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Winners of the SimScale Drone Challenge Announced

BlogAbout SimScaleWinners of the SimScale Drone Challenge Announced

SimScale diy Drone design Challenge - Winners

Last week, we announced the winners of the SimScale Drone Challenge on our forum. To help you get to know their work better, here are their drone simulations in closer detail.

The goal of the challenge was to optimize the design and performance of a miniature 3D-printed quadcopter. In order to preserve the inspiration of the original design (provided by GrabCAD user Nathan), participants were asked to make modifications to the propeller blades and to the arms of the structural frame, proving their design by:

  1. Increasing the lift
  2. Reducing the weight
  3. Maintaining the structural integrity of the frame
  4. Making a 3D-printable design

The designs were judged based on these four performance metrics and the winners have just been announced. Check out the winning designs below.

 1st place: Awadh Kapoor

Awadh modified the original frame (below left) to a hollow circular cross-section (below right) with holes along the length that reduced the weight from 8.56 grams to 6.32 grams (ABS plastic), and also reducing the displacement. In addition to being lightweight, the hollow frame makes it possible to put the wires inside the arm for protection. The arm has no sharp corners and is symmetric, making it easy to 3D print.

Awadh Kapoor - diy drone part fea simulation von mises stress

For propeller modifications, he tested four different designs using an MRF analysis in SimScale.

Design 1: A new design based on the propeller of the spitfire that was modified using Javaprop
Design 2: A design based on the original propeller that was modified using Gemfan and Javaprop
Design 3: Same as Design 2 but with changed pitch and airfoil chord.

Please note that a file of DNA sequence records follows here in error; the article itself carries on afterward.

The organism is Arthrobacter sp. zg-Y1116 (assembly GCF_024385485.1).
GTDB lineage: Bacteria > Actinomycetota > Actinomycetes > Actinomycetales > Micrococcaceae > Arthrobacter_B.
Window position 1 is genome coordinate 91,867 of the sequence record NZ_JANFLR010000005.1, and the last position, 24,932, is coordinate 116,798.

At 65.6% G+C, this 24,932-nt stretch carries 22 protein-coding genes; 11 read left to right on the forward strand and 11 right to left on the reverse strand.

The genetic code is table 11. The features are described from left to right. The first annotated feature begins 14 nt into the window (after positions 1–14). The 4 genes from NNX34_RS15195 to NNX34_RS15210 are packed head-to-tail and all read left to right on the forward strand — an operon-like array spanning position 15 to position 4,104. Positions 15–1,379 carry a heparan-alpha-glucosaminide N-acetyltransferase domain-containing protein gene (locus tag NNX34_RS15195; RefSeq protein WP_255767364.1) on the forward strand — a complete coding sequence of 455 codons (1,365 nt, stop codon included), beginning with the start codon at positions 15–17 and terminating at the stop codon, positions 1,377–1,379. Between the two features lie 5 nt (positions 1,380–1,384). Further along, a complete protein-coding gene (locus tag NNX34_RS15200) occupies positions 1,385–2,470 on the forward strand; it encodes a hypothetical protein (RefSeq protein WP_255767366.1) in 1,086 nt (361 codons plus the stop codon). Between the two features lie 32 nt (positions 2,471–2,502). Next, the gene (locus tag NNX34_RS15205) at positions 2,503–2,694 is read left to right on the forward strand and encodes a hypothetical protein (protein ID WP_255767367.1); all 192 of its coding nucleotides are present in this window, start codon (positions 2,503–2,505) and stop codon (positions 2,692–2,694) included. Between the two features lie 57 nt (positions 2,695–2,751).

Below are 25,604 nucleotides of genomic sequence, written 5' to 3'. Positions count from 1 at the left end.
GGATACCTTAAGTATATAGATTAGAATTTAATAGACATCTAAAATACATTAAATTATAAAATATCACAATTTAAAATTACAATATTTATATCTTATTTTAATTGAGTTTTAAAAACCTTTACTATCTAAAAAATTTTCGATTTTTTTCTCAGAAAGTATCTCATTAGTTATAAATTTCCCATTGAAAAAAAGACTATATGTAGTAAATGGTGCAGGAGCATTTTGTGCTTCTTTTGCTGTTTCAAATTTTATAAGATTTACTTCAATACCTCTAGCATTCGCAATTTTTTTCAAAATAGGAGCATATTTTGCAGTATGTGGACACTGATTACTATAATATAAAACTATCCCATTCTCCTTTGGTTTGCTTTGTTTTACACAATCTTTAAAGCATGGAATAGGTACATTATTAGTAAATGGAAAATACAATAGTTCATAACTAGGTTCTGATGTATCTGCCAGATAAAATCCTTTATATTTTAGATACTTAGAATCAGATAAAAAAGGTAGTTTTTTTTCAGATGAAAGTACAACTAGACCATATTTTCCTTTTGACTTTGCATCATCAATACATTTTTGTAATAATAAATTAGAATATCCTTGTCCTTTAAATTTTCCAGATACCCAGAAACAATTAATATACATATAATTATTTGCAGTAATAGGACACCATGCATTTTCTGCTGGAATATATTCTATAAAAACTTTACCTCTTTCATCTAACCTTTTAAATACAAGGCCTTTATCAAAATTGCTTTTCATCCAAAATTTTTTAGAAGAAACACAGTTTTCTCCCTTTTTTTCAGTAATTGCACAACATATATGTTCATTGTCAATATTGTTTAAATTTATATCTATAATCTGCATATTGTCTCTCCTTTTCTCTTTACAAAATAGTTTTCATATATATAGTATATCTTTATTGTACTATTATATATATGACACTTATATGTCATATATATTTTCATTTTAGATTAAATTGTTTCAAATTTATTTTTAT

Design 4: Same as Design 2 but with three blades.

Design 3 was chosen as it increased the lift of the original design from 2.19 N to 4.67 N at a rotational speed of 2100 radians per second.

diy drone lift variation with rpm for all designs and final assembly

Awadh Kapoor diy drone propeller design

For full details, see his SimScale Public Project here.

2nd place: Akrem Mouffouk

Akrem used parametric modeling in CAESES to improve the design of the drone propeller for a two, three, and four-blade propeller design.

diy drone propeller design winners

The modified design with its four-blade propeller increased the lift from a baseline of 2.19 N to 8.47 N for a four-blade propeller. Drag force must be analyzed in the next stage of their analysis.

diy drone design challenge simulation results

For full details, see his SimScale Public Project here.

3rd place: Richard Tegelbeckers

Richard used SolidWorks to modify the design of the propeller frame. He achieved a light but strong arm using a bent hollow tube construction, which allows the wires to be threaded through.

Richard Tegelbeckers diy drone propeller frame design cad model

He 3D printed his design showing a reduced weight of 7 grams for the arm.

Richard Tegelbeckers diy drone arms 3d printed

For full details, see his SimScale Public Project here.

The Prizes

Each of the winners of the SimScale Drone Challenge will receive their very own drone, including the 3D-printed frame, assembly items, and a controller. We are looking forward to seeing the final designs up in the air!

To discover all the simulation features provided by SimScale, download the document below.

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